When John Quincy Adams died in 1848, much of the nation was in the midst of exuberance and exultation. For many people it was a time of great optimism, for reasons including the discovery of gold in California and the establishment of the new Free Soil political party. At the same time, there was also greed, violence and a refusal by many to consider a solution to the nation’s most controversial issue: slavery. In her masterful, sweeping synthesis of a transformative time, Ecstatic Nation: Confidence, Crisis, and Compromise, 1848-1877, Brenda Wineapple explores what followed Adams’ death in a wonderfully readable book that holds our interest on every page. It is a rare combination of cultural, political, intellectual and military history that brings this pivotal period to vivid life.
Delegates to the Constitutional Convention, realizing that their entire project could rise or fall depending on how they handled the issue of slavery, had decided to leave the word “slave” out of their final document. Through the years other compromises were reached on slavery until the word “compromise” went from being regarded as an act of statesmanship to an epithet. The abolitionist Wendell Phillips noted, “The great poison of the age is race hatred,” which affected white attitudes not only toward black slaves but also toward Native Americans.
By the spring of 1866, in the wake of the Civil War, Elizabeth Cady Stanton declared the women’s rights movement was in “deep water.” Led by Frederick Douglass and Henry Ward Beecher, among others, the American Equal Rights Association was created to lobby the government for equal rights for all, female and male, black and white. But many abolitionists felt it was only the “Negro’s hour,” rather than, as Stanton said it should be, the “nation’s hour.”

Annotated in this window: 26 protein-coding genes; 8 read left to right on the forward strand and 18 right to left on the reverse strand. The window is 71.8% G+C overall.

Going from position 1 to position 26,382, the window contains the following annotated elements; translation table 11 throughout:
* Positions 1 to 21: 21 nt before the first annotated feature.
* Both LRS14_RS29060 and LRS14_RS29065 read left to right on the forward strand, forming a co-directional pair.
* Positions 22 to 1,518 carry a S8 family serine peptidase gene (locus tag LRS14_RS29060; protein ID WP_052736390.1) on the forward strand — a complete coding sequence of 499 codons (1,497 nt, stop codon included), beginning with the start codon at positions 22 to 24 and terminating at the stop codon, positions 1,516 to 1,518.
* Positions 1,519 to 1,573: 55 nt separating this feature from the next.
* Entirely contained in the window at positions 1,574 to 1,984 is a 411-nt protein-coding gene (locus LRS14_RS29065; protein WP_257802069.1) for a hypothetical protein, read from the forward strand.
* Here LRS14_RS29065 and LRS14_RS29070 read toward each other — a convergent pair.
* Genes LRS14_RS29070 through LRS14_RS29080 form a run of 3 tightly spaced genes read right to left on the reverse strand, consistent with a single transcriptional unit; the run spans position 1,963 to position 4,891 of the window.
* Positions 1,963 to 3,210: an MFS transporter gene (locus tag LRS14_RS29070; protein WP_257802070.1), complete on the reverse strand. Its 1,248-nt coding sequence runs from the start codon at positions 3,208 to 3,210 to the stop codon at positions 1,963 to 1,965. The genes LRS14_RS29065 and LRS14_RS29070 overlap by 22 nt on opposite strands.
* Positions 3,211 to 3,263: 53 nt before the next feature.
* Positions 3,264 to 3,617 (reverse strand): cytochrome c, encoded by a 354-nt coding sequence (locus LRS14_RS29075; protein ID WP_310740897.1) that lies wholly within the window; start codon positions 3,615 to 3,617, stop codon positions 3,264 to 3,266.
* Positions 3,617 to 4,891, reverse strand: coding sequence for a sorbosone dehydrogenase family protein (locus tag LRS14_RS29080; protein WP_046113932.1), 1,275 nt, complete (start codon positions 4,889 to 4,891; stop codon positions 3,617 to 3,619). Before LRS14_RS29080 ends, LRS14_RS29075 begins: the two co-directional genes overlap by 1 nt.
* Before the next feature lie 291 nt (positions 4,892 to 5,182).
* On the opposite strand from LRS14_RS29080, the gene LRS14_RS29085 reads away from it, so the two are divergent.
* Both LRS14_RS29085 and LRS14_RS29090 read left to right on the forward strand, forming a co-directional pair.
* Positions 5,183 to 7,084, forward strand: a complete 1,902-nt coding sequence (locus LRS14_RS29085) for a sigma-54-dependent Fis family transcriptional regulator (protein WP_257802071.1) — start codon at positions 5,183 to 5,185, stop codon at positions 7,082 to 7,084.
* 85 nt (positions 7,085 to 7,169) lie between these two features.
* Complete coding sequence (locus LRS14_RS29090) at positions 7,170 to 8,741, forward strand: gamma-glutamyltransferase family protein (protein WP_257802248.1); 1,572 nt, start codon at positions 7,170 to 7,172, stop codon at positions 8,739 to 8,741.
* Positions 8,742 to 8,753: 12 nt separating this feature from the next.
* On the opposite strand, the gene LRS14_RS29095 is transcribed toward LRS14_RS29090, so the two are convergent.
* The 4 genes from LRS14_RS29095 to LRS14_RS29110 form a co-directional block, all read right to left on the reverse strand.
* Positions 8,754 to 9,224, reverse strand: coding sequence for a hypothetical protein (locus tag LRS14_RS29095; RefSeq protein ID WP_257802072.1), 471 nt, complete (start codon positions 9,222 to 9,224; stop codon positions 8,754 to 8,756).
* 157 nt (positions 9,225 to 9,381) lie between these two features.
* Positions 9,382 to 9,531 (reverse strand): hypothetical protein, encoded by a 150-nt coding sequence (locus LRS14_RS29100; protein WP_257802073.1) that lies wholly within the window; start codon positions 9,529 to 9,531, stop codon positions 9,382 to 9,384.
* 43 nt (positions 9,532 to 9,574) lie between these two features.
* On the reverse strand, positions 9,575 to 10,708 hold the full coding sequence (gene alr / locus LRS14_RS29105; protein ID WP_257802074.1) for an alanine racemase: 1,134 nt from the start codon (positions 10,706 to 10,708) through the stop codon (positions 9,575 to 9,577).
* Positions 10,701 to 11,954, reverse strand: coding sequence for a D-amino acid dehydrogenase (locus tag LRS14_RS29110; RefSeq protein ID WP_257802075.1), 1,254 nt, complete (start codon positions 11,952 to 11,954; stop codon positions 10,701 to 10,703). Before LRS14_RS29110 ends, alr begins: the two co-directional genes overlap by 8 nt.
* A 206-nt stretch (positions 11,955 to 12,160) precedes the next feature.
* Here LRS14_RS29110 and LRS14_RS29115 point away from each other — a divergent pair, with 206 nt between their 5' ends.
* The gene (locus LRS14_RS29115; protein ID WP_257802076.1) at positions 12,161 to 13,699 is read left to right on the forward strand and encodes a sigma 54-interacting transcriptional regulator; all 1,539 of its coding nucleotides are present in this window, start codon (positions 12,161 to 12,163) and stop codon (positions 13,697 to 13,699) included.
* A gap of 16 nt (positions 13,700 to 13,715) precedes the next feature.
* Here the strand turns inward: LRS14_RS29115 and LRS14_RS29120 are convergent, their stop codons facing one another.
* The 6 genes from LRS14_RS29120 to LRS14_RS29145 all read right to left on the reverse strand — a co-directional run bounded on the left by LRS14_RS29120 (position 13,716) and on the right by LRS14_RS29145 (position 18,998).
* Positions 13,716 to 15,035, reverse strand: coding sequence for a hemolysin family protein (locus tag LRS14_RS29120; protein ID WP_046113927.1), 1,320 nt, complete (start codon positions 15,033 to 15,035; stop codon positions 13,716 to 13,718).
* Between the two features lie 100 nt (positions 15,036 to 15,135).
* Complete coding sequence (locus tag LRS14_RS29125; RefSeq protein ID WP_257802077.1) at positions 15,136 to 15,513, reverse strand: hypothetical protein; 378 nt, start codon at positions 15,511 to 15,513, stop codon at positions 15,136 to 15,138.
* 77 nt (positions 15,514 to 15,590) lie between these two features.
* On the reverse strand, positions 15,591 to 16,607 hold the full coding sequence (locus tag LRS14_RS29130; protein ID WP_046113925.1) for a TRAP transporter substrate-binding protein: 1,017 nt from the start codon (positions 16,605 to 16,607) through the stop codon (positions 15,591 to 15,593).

Wineapple introduces us to familiar names such as Clara Barton and P.T. Barnum, as well as a wide array of lesser-known figures, such as Lydia Maria Child, a popular author of children’s literature who was also an abolitionist. Child is best known today for the Thanksgiving Day jingle “Over the river, and through the wood,” but her other works included an influential book advocating immediate emancipation of the slaves, a novel about interracial marriage and a compilation on the condition of women.
In Ecstatic Nation, Wineapple offers a beautifully written and skillfully woven narrative that anyone interested in American history should enjoy.